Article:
A Book Lover’s Guide to IKEA seating

Posted by @ 11:37 am on August 24th, 2009

Say what you will about cookie-cutter culture, IKEA offers affordable furniture that doesn’t smell like the 1970’s. When enjoying your favorite book, it’s important to be seated properly — or at least in a way that compliments your reading experience. Here is a guide to what to read, and in what chairs.

I.

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Expensive couch

This is a really expensive leather couch, ideal for books which reflect the opulent lifestyle, like American Psycho and The Great Gatsby. We learn in literature that money is not good, like all the bad people are rich and all the good people are poor. I don’t think this is a healthy attitude — now there’s some artistic nobility to being unemployed. I know I’m not your dad, but “get a job.” If I were the guy in American Psycho, I would not “freak out” (murder, crying into voicemail, etc.) and just keep my kick-ass job and eat good filet mignon at lunch and have sex with a lot of models.

II.

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Fluffy flower chair

This chair is perfect for either 19th century books authored by women, or books written by homosexual men. We recommend Pride and Prejudice by Jane Austen, Little Women by Louisa May Alcott, Wuthering Heights by Emily Bronte, Howard’s End by E.M. Forster, An Awkward Age by Henry James, Vile Bodies by Evelyn Waugh, and Light Boxes by Shane Jones (j/k). It’s funny (sad?) how people still make fun of others by calling them gay. One time, out of curiosity, I fellated a cucumber to see if I had good technique and suddenly wanted a salad. Enough gay talk, we all know literature is not gay (cough).

III.

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Foldout couch

This fold-out couch is recommended for intense reading experiences which require reads into the night. These books are often called “tombs,” and generally read by neurotic and/or depressed men. Typical books of this nature are War and Peace by Leo Tolstoy, Magic Mountain by Thomas Mann, Gravity’s Rainbow by Thomas Pynchon, The Recognitions by William Gaddis, Infinite Jest by D.F. Wallace, Europe Central by William Vollman, and 2666 by Robert Bolano. When your eyes and brain can’t take it anymore, simply use your book as a pillow by inserting your nose into the spine. The next morning, you will feel 0.02% smarter.

IV.

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Futurist Chair

This is a futurist looking chair which will compliment books about our future: Brave New World, 1984 (um, that’s ages ago, but still), Fahrenheit 451, The Road, etc. All books about the future are dystopian because nobody wants to read a predicable book about the future. Imagine a book called “2010” about a guy who goes to work everyday and drinks other people’s sodas in the fridge and drafts stories veiled in Microsoft Outlook as work-related emails, and craps as much as he can at work in order to deplete toilet paper, to “get back” at his employers for the low salary. That book would be boring, right? (Any publishers interested please email me.)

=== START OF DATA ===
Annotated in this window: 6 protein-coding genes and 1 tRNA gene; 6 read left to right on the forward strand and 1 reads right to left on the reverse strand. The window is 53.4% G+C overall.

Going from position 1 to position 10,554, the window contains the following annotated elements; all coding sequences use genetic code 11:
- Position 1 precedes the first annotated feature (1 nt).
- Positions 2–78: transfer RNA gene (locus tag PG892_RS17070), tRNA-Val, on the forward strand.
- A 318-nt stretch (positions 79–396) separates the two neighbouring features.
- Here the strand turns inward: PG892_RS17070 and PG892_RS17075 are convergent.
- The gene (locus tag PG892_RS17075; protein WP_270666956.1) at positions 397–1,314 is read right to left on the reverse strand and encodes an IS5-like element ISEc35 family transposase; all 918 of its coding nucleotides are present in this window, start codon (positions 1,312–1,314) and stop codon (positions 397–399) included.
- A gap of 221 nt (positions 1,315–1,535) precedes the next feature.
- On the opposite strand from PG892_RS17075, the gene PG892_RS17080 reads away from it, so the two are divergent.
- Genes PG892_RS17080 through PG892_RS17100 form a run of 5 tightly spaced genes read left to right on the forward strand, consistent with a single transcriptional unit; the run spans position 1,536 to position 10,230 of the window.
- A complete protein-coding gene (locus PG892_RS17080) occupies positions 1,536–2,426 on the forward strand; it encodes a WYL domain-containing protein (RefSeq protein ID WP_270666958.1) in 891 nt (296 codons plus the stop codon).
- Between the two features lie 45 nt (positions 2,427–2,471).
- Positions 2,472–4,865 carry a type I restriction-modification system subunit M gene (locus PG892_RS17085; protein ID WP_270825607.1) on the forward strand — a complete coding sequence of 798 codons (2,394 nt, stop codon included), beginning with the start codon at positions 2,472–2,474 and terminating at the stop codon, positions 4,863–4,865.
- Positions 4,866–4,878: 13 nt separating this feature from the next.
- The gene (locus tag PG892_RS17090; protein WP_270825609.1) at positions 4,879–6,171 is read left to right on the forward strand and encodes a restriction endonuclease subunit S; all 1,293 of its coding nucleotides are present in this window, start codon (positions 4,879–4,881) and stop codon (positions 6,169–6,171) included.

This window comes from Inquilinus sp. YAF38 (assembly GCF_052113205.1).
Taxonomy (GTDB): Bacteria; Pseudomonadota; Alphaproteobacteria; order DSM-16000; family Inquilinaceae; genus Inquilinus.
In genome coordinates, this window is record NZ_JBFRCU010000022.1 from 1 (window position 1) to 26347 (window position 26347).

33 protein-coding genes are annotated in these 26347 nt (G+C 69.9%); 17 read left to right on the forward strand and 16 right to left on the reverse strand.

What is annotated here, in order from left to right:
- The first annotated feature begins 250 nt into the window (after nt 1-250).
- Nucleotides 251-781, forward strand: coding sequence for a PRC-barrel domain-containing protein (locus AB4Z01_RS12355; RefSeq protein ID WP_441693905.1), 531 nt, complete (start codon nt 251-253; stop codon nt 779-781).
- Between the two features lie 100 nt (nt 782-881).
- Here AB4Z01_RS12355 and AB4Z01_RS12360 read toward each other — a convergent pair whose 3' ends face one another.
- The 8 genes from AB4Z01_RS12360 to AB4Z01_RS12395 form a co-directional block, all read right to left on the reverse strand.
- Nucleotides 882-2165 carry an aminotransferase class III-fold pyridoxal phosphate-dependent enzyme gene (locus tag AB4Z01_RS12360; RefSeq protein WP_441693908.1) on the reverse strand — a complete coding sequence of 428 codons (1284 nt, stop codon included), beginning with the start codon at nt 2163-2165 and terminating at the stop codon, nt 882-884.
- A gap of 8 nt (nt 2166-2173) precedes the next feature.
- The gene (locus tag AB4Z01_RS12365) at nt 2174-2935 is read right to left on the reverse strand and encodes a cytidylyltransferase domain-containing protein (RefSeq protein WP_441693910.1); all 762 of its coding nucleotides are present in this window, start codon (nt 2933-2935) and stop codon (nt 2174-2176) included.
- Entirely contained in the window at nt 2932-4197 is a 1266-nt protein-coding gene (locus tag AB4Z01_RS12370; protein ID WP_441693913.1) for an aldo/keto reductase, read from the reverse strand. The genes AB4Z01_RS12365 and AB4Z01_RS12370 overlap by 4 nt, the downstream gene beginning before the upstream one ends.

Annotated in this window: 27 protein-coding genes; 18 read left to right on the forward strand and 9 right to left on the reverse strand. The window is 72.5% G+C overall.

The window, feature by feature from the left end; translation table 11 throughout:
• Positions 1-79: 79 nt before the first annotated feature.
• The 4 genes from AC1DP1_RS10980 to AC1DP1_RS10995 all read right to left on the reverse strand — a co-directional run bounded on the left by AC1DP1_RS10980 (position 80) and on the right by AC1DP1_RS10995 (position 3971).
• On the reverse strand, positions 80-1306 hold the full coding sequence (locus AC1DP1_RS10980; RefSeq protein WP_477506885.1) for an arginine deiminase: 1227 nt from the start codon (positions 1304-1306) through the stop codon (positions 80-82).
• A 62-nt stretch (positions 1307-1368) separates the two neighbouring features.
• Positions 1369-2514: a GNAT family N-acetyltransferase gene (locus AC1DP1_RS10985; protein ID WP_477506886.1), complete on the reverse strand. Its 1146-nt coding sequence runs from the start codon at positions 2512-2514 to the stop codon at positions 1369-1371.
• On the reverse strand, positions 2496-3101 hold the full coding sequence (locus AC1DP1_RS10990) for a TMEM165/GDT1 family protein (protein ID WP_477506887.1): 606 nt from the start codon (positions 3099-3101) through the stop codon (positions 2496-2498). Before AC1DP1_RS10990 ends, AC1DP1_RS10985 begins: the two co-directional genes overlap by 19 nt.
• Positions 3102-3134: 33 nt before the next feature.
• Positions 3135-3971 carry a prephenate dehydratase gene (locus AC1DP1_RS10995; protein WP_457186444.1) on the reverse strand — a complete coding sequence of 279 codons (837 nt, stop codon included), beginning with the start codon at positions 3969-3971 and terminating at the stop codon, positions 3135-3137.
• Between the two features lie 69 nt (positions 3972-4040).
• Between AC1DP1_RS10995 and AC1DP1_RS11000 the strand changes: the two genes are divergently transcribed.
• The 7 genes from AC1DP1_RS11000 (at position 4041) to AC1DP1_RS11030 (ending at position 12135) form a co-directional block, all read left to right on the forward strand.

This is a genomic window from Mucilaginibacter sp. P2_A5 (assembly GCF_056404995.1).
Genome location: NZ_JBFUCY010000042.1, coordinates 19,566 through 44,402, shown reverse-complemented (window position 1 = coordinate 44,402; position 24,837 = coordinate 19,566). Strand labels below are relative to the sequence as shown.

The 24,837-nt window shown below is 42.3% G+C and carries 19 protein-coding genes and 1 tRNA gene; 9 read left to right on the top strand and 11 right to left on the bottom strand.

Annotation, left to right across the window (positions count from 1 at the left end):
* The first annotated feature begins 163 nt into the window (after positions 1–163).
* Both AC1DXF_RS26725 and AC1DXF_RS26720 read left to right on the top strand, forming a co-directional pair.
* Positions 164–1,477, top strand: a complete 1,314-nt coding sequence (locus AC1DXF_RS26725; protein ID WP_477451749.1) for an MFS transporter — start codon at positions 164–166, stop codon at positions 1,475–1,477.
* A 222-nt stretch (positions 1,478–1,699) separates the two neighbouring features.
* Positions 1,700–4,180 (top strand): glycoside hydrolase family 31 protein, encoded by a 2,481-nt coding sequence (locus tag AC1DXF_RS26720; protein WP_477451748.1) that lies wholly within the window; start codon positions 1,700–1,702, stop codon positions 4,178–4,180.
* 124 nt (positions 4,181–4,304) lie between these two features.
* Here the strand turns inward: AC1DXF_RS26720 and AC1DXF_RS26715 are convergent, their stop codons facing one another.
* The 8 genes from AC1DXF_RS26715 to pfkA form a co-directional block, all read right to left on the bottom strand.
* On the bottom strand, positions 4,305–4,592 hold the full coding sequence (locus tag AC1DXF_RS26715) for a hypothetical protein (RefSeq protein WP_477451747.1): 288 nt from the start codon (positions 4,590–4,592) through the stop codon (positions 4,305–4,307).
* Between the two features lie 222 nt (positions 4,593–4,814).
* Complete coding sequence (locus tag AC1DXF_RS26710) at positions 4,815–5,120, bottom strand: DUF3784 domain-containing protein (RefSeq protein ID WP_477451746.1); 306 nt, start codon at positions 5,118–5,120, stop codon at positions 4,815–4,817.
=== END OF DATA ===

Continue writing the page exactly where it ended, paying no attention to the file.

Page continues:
V.

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Lame Chair

I was surprised to see this third-world type “lame chair” in IKEA’s catalog, but literature has always embraced ventures into the east and west. When straining your back on this “lame chair,” you’d do well to try out The Sheltering Sky by Paul Bowles, A Passage to India by E.M. Forster, Waiting for the Barbarians by J.M Coetzee, Life of Pi by Yann Martel, and What is the What by Dave Eggers. These books all deal with transcultural immersion and “outward experience”; too bad the chairs are sometimes lame.





VI.

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Franzen Chair

This chair comes with Jonathan Franzen. Some important notes while assembling this chair: make sure you do it correctly the first time, no mistakes. If you screw up, Johathan Franzen will publish an article in The New Yorker about how people in America are dumb, using you as an example. He also might mention how he had this girlfriend who was a mechanical engineering grad student at MIT and how he made coffee in the morning, and how contemporary their relationship was, hanging out betwixt Cambridge and New York City. Also, you’ll make his day if you ask him to read from The Corrections to you. You’ll need to sit on his lap, and no — that’s not a mechanical pencil — he’s just happy to read to you.

This concludes our Book Lover’s Guide to IKEA seating. Remember, literature is a civilized sport; please read responsibly. And to our readers in Sweden, trevlig trä!

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